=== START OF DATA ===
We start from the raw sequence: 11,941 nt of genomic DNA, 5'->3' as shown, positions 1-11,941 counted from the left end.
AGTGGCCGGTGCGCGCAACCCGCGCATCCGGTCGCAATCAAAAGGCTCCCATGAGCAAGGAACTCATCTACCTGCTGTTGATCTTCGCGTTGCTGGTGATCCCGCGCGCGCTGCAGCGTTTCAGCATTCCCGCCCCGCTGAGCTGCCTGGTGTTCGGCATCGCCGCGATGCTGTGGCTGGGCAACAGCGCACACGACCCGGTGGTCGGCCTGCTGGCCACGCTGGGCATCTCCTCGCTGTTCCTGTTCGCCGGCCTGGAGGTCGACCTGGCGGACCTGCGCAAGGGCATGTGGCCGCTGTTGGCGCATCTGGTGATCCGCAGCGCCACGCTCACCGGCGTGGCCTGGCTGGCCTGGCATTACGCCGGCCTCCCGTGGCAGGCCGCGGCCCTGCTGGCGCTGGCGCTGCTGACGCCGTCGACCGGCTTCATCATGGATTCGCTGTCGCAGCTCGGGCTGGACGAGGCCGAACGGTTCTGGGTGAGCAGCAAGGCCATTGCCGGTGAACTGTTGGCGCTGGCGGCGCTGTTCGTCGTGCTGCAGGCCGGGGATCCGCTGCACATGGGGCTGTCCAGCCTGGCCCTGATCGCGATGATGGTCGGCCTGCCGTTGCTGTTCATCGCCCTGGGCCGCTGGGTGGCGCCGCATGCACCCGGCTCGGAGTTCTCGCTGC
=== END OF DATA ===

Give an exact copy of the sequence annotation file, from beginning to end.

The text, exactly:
We start from the raw sequence: 11,941 nt of genomic DNA, 5'->3' as shown, positions 1-11,941 counted from the left end.
AGTGGCCGGTGCGCGCAACCCGCGCATCCGGTCGCAATCAAAAGGCTCCCATGAGCAAGGAACTCATCTACCTGCTGTTGATCTTCGCGTTGCTGGTGATCCCGCGCGCGCTGCAGCGTTTCAGCATTCCCGCCCCGCTGAGCTGCCTGGTGTTCGGCATCGCCGCGATGCTGTGGCTGGGCAACAGCGCACACGACCCGGTGGTCGGCCTGCTGGCCACGCTGGGCATCTCCTCGCTGTTCCTGTTCGCCGGCCTGGAGGTCGACCTGGCGGACCTGCGCAAGGGCATGTGGCCGCTGTTGGCGCATCTGGTGATCCGCAGCGCCACGCTCACCGGCGTGGCCTGGCTGGCCTGGCATTACGCCGGCCTCCCGTGGCAGGCCGCGGCCCTGCTGGCGCTGGCGCTGCTGACGCCGTCGACCGGCTTCATCATGGATTCGCTGTCGCAGCTCGGGCTGGACGAGGCCGAACGGTTCTGGGTGAGCAGCAAGGCCATTGCCGGTGAACTGTTGGCGCTGGCGGCGCTGTTCGTCGTGCTGCAGGCCGGGGATCCGCTGCACATGGGGCTGTCCAGCCTGGCCCTGATCGCGATGATGGTCGGCCTGCCGTTGCTGTTCATCGCCCTGGGCCGCTGGGTGGCGCCGCATGCACCCGGCTCGGAGTTCTCGCTGC